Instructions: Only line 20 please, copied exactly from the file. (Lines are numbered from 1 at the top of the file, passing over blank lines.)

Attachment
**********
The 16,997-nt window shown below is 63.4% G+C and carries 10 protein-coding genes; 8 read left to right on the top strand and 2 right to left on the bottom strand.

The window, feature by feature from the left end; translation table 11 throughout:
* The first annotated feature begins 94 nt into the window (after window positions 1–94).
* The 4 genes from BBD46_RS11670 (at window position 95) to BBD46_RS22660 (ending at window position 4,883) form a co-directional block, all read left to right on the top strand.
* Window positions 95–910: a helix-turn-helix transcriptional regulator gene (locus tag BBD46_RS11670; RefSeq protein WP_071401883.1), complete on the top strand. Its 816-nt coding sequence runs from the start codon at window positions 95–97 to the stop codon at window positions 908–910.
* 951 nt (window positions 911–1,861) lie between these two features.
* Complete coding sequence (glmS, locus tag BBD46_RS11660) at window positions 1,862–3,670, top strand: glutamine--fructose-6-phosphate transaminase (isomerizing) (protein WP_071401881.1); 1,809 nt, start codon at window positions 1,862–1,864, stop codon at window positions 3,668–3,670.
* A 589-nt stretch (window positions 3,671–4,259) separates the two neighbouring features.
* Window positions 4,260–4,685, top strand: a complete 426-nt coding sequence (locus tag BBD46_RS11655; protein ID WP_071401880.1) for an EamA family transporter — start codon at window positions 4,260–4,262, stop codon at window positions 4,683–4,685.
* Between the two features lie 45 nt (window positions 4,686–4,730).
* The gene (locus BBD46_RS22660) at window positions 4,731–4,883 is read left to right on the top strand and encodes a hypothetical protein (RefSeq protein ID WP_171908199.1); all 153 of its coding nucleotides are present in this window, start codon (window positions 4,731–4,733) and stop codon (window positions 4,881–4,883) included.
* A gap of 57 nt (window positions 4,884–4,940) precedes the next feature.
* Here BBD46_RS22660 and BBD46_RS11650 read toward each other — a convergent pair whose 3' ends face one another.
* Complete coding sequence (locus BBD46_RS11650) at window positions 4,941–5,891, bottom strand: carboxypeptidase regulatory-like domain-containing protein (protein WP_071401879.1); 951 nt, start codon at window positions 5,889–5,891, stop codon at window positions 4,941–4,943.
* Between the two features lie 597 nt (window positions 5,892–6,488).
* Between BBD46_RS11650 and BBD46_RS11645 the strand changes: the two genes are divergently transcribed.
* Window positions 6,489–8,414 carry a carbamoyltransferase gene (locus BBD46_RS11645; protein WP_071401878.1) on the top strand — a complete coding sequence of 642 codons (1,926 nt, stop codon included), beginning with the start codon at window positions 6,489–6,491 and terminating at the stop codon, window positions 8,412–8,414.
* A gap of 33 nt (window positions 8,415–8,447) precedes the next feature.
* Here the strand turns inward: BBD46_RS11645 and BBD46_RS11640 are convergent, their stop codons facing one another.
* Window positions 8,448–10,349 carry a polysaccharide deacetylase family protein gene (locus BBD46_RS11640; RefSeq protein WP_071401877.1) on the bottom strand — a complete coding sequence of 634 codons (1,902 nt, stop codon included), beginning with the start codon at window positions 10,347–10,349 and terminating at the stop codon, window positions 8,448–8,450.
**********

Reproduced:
* Window positions 8,448–10,349 carry a polysaccharide deacetylase family protein gene (locus BBD46_RS11640; RefSeq protein WP_071401877.1) on the bottom strand — a complete coding sequence of 634 codons (1,902 nt, stop codon included), beginning with the start codon at window positions 10,347–10,349 and terminating at the stop codon, window positions 8,448–8,450.